In light of this research, there are several ways that organizations can discourage workers from attending work while experiencing COVID-19 symptoms or other illnesses. First, organizations can implement less punitive absence policies. Workers who are penalized for absences face difficult decisions about whether to prioritize public health or their own income (Khazan 2020). If sickness absences do not result in a loss of pay or other benefits (e.g., vacation time), this should reduce the motivation of workers to attend if they are symptomatic or exposed to the coronavirus. The informal practices of the supervisor can also be important. If supervisors clearly encourage employees to stay home while ill and exercise discretion in the enforcement of absence policies, they may further discourage presenteeism. The mutual trust between the employee and the supervisor should be especially helpful in that it gives employees the psychological safety to communicate their symptoms and request paid time off if needed.
At the same time, organizations need to staff their workforce at levels that are adequate to handle workload spikes and increased levels of absenteeism. Adequate staffing capabilities that can cover for workers’ absences may remove some motivation for exposed or infected workers to attend work. Organizations can also train workers to perform their coworkers’ tasks so that they are less reliant on a single worker, further reducing employees’ fears that their work will suffer if they do not attend. Strategic contingency planning for higher levels of absenteeism may also aid in maintaining continuity in the face of potential increases in absenteeism.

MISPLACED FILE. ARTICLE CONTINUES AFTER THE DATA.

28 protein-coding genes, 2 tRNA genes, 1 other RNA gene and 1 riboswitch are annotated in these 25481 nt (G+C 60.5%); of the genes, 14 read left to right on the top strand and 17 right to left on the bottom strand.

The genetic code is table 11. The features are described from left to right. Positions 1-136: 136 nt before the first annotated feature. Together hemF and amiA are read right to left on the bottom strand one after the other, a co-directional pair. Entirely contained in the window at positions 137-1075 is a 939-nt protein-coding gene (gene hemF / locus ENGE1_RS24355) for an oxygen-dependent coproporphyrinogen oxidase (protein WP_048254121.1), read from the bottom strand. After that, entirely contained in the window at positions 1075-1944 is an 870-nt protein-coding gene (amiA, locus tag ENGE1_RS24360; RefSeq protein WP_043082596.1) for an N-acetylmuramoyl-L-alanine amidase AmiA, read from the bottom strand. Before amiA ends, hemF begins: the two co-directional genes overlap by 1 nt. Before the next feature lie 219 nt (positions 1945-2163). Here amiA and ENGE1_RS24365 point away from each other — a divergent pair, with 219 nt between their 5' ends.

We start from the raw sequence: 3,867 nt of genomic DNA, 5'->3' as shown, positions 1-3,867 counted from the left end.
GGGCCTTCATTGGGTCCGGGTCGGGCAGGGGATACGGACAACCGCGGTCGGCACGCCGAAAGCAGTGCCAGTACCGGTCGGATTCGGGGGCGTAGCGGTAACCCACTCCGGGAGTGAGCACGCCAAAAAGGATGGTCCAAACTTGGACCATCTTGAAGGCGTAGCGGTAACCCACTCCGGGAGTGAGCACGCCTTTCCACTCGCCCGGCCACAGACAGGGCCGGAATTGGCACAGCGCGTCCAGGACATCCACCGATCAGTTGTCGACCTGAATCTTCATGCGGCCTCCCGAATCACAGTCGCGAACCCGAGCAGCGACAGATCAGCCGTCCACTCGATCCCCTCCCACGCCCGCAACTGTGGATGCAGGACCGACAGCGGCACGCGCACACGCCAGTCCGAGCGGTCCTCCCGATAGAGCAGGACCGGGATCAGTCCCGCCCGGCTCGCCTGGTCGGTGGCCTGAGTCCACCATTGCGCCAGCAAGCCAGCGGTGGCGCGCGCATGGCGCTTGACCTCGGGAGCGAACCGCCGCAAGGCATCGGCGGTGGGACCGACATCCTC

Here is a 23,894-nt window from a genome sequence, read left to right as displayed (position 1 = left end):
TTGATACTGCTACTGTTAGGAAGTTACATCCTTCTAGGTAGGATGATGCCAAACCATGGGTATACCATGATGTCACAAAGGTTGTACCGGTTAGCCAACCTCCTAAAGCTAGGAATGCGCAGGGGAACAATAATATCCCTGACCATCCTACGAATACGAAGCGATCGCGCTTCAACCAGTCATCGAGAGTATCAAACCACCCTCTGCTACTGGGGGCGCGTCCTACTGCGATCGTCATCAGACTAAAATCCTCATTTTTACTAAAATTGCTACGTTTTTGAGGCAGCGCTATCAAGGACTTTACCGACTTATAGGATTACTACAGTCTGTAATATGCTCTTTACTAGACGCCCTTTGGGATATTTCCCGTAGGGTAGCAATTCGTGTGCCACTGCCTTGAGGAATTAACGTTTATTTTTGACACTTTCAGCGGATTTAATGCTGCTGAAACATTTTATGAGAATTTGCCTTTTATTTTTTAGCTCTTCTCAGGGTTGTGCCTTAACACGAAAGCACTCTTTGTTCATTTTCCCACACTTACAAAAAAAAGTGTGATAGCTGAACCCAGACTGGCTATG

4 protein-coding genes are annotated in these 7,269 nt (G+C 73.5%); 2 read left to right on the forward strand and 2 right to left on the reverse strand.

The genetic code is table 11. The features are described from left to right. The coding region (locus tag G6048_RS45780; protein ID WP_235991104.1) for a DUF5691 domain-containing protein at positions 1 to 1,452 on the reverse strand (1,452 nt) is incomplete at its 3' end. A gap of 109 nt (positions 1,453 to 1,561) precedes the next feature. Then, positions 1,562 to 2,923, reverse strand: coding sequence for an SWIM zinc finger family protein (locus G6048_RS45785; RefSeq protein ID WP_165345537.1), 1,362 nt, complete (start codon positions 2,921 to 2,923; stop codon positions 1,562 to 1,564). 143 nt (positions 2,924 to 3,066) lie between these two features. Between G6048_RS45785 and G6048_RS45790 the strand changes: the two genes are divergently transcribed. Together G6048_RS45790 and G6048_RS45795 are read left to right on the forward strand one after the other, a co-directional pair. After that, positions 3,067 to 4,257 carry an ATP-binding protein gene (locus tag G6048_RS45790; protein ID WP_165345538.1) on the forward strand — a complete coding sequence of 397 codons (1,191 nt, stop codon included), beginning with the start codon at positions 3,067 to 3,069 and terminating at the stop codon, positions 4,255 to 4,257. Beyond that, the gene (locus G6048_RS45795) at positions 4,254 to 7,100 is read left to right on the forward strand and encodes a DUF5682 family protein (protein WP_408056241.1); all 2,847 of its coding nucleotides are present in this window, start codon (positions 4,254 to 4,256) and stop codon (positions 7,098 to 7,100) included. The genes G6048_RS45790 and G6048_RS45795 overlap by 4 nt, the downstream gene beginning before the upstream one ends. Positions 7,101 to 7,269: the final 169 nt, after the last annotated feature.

As organizations and society navigate the tradeoffs between public health and business continuity for the duration of the COVID-19 pandemic, many workers are likely to face difficult decisions about whether to attend work while experiencing symptoms of illness. Absence policies, staffing practices, and supervisor support and discretion can play a role in reducing the spread of the disease across the workforce and those they serve by discouraging presenteeism.
Supervisors and managers have a critical role in providing care, compassion, and support to workers during, and following, the COVID-19 pandemic when employees are under additional, atypical, stress. Such stress can vary from the front-line essential workers’ fears for their own health and safety and their concerns about the safety and health of family members, to concerns related to job security during a time of significant job loss, to stress resulting from managing remote work and child care together. The role of supervisors and managers in understanding and responding to occupational health, safety, and well-being concerns has never been so important.